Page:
Stepan Arkadyevich knew that when Karenin began to talk of what they were doing and thinking, the persons who would not accept his report and were the cause of everything wrong in Russia, that it was coming near the end. And so now he eagerly abandoned the principle of free trade, and fully agreed. Alexei Alexandrovich paused, thoughtfully turning over the pages of his manuscript.
`Oh, by the way,' said Stepan Arkadyevich, `I wanted to ask you, some time when you see Pomorsky, to drop him a hint that I should be very glad to get that new appointment of member of the committee of the amalgamated agency of the Southern Railways and banking companies.' Stepan Arkadyevich was familiar by now with the title of the post he coveted, and he brought it out rapidly without mistake.
Alexei Alexandrovich questioned him as to the duties of this new committee, and pondered. He was considering whether the new committee would not be acting in some way contrary to the views he had been advocating. But as the influence of the new committee was of a very complex nature, and his views were of very wide application, he could not decide this straight off, and taking off his pince-nez, he said:
`Of course, I can mention it to him; but what is your reason precisely for wishing to obtain the appointment?'
`It's a good salary, rising to nine thousand, and my means...'
`Nine thousand!' repeated Alexei Alexandrovich, and he frowned.
The high figure of the salary made him reflect that on that side Stepan Arkadyevich's proposed position ran counter to the main tendency of his own projects of reform, which always leaned toward economy.
`I consider, and I have embodied my views in a note on the subject, that in our day these immense salaries are evidence of the unsound economic assiette of our finances.'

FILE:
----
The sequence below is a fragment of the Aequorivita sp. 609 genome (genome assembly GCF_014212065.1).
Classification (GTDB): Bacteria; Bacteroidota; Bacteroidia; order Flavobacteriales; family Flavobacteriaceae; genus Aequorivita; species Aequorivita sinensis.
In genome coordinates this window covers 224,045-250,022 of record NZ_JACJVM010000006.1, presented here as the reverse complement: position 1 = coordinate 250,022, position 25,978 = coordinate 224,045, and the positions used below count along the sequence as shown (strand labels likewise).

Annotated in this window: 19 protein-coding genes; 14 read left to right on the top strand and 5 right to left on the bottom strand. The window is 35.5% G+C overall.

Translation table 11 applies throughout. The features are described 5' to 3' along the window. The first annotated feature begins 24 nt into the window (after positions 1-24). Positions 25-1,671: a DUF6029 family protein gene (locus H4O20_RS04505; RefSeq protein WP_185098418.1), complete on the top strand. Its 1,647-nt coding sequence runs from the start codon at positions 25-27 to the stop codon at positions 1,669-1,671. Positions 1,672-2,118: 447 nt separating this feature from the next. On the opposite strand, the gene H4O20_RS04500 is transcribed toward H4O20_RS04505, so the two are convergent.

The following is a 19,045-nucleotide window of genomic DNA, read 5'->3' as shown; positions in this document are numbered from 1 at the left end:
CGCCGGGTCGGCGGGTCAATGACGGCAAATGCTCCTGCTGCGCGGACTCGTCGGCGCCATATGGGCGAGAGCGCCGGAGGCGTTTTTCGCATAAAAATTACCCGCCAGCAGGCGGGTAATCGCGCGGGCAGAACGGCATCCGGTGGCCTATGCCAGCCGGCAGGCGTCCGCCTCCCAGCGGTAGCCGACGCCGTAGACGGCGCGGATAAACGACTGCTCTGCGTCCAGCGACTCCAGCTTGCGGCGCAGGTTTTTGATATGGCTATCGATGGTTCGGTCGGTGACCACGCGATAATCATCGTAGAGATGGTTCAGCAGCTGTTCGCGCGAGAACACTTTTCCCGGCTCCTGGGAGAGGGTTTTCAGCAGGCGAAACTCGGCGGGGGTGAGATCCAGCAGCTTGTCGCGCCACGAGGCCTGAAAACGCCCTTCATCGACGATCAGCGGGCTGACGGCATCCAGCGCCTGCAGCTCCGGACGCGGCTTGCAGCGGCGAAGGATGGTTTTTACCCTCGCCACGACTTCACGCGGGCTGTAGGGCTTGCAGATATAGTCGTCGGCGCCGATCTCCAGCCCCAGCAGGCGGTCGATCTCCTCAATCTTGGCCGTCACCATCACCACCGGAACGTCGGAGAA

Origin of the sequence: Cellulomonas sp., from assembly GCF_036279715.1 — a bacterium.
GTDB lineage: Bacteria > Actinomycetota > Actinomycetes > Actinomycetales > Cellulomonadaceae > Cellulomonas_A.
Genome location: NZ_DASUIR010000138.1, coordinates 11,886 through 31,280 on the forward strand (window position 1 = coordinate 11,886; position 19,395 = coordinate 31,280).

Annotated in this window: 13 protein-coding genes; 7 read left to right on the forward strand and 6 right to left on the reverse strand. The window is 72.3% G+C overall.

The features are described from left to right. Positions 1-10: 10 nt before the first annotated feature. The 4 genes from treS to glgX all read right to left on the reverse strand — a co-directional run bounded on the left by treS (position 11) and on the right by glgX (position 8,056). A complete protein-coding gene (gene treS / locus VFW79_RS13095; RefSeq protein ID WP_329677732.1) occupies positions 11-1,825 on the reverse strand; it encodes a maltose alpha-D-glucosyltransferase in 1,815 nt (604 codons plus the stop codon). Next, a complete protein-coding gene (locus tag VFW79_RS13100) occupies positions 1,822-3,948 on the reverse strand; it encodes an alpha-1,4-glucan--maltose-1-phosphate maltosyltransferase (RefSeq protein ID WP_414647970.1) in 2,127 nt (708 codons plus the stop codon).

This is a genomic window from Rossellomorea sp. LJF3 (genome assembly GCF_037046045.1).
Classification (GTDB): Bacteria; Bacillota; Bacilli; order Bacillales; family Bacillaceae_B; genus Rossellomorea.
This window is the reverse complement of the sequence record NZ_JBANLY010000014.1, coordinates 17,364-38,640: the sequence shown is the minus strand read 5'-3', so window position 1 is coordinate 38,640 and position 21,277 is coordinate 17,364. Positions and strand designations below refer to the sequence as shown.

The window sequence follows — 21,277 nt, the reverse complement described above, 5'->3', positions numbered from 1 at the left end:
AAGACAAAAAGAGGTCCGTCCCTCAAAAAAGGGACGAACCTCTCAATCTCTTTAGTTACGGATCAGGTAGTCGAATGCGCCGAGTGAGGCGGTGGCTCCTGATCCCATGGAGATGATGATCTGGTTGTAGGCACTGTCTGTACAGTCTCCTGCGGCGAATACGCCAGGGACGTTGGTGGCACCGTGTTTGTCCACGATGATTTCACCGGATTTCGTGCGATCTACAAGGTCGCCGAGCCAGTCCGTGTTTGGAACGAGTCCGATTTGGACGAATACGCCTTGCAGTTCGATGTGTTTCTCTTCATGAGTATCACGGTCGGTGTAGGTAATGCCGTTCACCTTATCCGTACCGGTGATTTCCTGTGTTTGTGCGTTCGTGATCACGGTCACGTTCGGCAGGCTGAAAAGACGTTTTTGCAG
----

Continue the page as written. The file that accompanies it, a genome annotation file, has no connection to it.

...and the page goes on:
`But what's to be done?' said Stepan Arkadyevich. `Suppose a bank director gets ten thousand - well, he's worth it; or an engineer gets twenty thousand - after all, it's a growing thing, you know!'
`I assume that a salary is the price paid for a commodity, and it ought to conform with the law of supply and demand. If the salary is fixed without any regard for that law, as, for instance, when I see two engineers leaving college together, both equally well trained and efficient, and one getting forty thousand while the other is satisfied with two; or when I see lawyers and hussars, having no special qualifications, appointed directors of banking companies with immense salaries, I conclude that the salary is not fixed in accordance with the law of supply and demand, but simply through personal interest. And this is an abuse of great gravity in itself, and one that reacts injuriously on the government service. I consider...'
Stepan Arkadyevich made haste to interrupt his brother-in-law.
`Yes; but you must agree that the new institution being started is of undoubted utility. After all, you know, it's a growing thing! What they lay particular stress on is the thing being carried on honestly,' said Stepan Arkadyevich with emphasis.
But the Moscow significance of the word honest was lost on Alexei Alexandrovich.
`Honesty is only a negative qualification,' he said.
`Well, you'll do me a great service, anyway,' said Stepan Arkadyevich, `by putting in a word to Pomorsky - just in the way of conversation...'
`But I fancy it depends more on Bolgarinov,' said Alexei Alexandrovich.
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